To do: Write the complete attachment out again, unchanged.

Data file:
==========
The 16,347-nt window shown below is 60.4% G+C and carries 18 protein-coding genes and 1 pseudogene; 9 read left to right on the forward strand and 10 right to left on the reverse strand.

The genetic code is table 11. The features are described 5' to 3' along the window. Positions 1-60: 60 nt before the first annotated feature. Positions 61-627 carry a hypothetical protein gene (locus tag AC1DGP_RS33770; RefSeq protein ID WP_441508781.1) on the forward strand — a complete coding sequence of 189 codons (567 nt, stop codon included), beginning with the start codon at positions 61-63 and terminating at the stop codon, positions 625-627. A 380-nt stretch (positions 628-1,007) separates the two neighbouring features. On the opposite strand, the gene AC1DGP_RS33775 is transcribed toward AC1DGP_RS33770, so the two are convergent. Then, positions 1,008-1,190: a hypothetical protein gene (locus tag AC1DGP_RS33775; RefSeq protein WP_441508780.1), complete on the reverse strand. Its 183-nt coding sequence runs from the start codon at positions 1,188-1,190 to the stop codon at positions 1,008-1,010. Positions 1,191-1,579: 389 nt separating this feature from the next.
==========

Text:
The 16,347-nt window shown below is 60.4% G+C and carries 18 protein-coding genes and 1 pseudogene; 9 read left to right on the forward strand and 10 right to left on the reverse strand.

The genetic code is table 11. The features are described 5' to 3' along the window. Positions 1-60: 60 nt before the first annotated feature. Positions 61-627 carry a hypothetical protein gene (locus tag AC1DGP_RS33770; RefSeq protein ID WP_441508781.1) on the forward strand — a complete coding sequence of 189 codons (567 nt, stop codon included), beginning with the start codon at positions 61-63 and terminating at the stop codon, positions 625-627. A 380-nt stretch (positions 628-1,007) separates the two neighbouring features. On the opposite strand, the gene AC1DGP_RS33775 is transcribed toward AC1DGP_RS33770, so the two are convergent. Then, positions 1,008-1,190: a hypothetical protein gene (locus tag AC1DGP_RS33775; RefSeq protein WP_441508780.1), complete on the reverse strand. Its 183-nt coding sequence runs from the start codon at positions 1,188-1,190 to the stop codon at positions 1,008-1,010. Positions 1,191-1,579: 389 nt separating this feature from the next.